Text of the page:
Courtesy of Tesla
  • Price: $43,990
  • Driving range: 260-310 miles
Pros
  • Quick acceleration
  • Powerful ride
Cons
  • No Apple CarPlay or Android Auto

Electric vehicles are so new to the market that it’s difficult to establish how they’ll hold their value over a three-year period. Battery technology changes so quickly that a brand new EV can be rendered largely irrelevant or unusable in three years.

However, JD Power awarded the Tesla Model Y a nod for its residual value; no other electric car or SUV made the cut. That’s because, as the world’s best-selling car, the Model Y’s high demand, coupled with its relatively long range and low starting price, indicate an appetite for the SUV even three years after its initial purchase.

Best Warranty: Hyundai Ioniq 5

Courtesy of Hyundai
  • Price: $37,500
  • Driving range: 260-303 miles
Pros
  • Low starting price for electric SUV
  • Spacious cabin
Cons
  • Below-average cargo capacity

The Hyundai Ioniq 5 wins the title for the best warranty among the electrified SUVs on this list. Though it has the same warranty coverage as the Kia EV6 and the Kia Sportage Plug-in Hybrid, it is the less expensive of the two EVs and may necessitate fewer repairs than a car with a gas engine. All three models provide drivers with a five-year/ 60,000-mile limited warranty and a 10-year/ 100,000-mile warranty for the cars’ powertrain, battery and electrical components.

For the sake of comparison, Tesla covers most of the Model Y’s electrical components with an eight-year/120,000-mile warranty and at least 70% of its retained battery capacity.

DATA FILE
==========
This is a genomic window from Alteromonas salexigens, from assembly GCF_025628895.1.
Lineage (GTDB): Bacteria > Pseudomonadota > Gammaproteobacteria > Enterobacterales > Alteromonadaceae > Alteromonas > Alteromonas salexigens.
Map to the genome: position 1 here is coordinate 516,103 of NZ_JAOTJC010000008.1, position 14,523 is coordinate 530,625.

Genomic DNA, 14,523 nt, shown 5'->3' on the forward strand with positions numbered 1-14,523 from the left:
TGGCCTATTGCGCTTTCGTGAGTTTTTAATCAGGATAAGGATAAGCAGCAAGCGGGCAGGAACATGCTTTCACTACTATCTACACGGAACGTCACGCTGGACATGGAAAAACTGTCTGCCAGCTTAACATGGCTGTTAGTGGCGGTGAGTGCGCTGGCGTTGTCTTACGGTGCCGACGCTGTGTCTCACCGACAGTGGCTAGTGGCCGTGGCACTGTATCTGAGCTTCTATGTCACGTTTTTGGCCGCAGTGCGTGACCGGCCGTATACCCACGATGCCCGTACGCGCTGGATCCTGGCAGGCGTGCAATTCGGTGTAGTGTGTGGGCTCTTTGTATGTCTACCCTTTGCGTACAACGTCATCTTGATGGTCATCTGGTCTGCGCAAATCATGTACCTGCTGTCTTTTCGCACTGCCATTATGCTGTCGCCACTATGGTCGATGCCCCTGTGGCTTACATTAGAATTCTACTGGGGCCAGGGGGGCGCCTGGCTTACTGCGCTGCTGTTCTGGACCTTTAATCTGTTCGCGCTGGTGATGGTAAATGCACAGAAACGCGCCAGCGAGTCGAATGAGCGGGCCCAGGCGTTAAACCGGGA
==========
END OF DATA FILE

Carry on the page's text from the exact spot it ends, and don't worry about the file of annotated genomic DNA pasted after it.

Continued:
Best CPO: Kia Sportage Plug-in Hybrid

Courtesy of Kia
  • Price: $39,590
  • Mileage: 84 MPGe
Pros
  • 34-mile driving range on electric power
  • Convenience of gas-powered engine
  • Roomy trunk area
Cons
  • Base model can feel barebones

Kia’s certified pre-owned program stands out among manufacturers, especially for hybrids and electric vehicles. Vehicles must pass a 165-point inspection, be less than six years old and have driven fewer than 80,000 miles.

The program’s CPO warranty is among the lengthiest available: a 10-year/100,000-mile limited powertrain warranty based on the original in-service date and a one-year/12,000 comprehensive coverage warranty, as well as a free Carfax report, a satellite-radio trial, and rental car and travel reimbursement for covered repairs. The CPO program from Kia’s Hyundai sister brand is also worth a mention, with 10 years of unlimited roadside assistance.

The Kia Sportage is available with a traditional gas engine (starting at $27,190), as a hybrid (from $28,590) and a plug-in hybrid ($39,590). The plug-in hybrid version can be driven up to 34 miles on electric power when the battery is fully charged. That means you can run plenty of errands locally without ever using a drop of fuel. It also offers the convenience of a traditionally gas-powered engine, plus standard all-wheel drive.